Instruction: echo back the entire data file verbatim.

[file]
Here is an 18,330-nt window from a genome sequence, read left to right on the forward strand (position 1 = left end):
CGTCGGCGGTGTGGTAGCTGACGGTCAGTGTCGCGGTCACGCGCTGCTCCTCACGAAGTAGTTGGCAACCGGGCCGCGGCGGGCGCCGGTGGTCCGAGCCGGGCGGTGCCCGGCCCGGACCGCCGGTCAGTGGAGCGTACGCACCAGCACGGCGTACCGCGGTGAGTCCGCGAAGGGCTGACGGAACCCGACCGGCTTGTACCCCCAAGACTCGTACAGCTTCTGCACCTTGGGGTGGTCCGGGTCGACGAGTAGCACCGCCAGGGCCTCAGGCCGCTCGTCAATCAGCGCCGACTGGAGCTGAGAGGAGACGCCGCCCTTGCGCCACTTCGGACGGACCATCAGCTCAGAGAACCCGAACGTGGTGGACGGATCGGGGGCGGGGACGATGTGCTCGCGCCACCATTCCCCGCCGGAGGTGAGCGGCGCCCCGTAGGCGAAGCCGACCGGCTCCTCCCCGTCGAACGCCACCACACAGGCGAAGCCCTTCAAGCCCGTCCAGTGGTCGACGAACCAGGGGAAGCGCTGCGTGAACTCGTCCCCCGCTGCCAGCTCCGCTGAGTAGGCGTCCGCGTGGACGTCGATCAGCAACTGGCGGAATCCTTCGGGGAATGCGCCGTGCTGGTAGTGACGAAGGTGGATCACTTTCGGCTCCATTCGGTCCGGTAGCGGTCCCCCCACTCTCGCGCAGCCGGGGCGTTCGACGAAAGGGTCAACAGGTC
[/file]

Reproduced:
Here is an 18,330-nt window from a genome sequence, read left to right on the forward strand (position 1 = left end):
CGTCGGCGGTGTGGTAGCTGACGGTCAGTGTCGCGGTCACGCGCTGCTCCTCACGAAGTAGTTGGCAACCGGGCCGCGGCGGGCGCCGGTGGTCCGAGCCGGGCGGTGCCCGGCCCGGACCGCCGGTCAGTGGAGCGTACGCACCAGCACGGCGTACCGCGGTGAGTCCGCGAAGGGCTGACGGAACCCGACCGGCTTGTACCCCCAAGACTCGTACAGCTTCTGCACCTTGGGGTGGTCCGGGTCGACGAGTAGCACCGCCAGGGCCTCAGGCCGCTCGTCAATCAGCGCCGACTGGAGCTGAGAGGAGACGCCGCCCTTGCGCCACTTCGGACGGACCATCAGCTCAGAGAACCCGAACGTGGTGGACGGATCGGGGGCGGGGACGATGTGCTCGCGCCACCATTCCCCGCCGGAGGTGAGCGGCGCCCCGTAGGCGAAGCCGACCGGCTCCTCCCCGTCGAACGCCACCACACAGGCGAAGCCCTTCAAGCCCGTCCAGTGGTCGACGAACCAGGGGAAGCGCTGCGTGAACTCGTCCCCCGCTGCCAGCTCCGCTGAGTAGGCGTCCGCGTGGACGTCGATCAGCAACTGGCGGAATCCTTCGGGGAATGCGCCGTGCTGGTAGTGACGAAGGTGGATCACTTTCGGCTCCATTCGGTCCGGTAGCGGTCCCCCCACTCTCGCGCAGCCGGGGCGTTCGACGAAAGGGTCAACAGGTC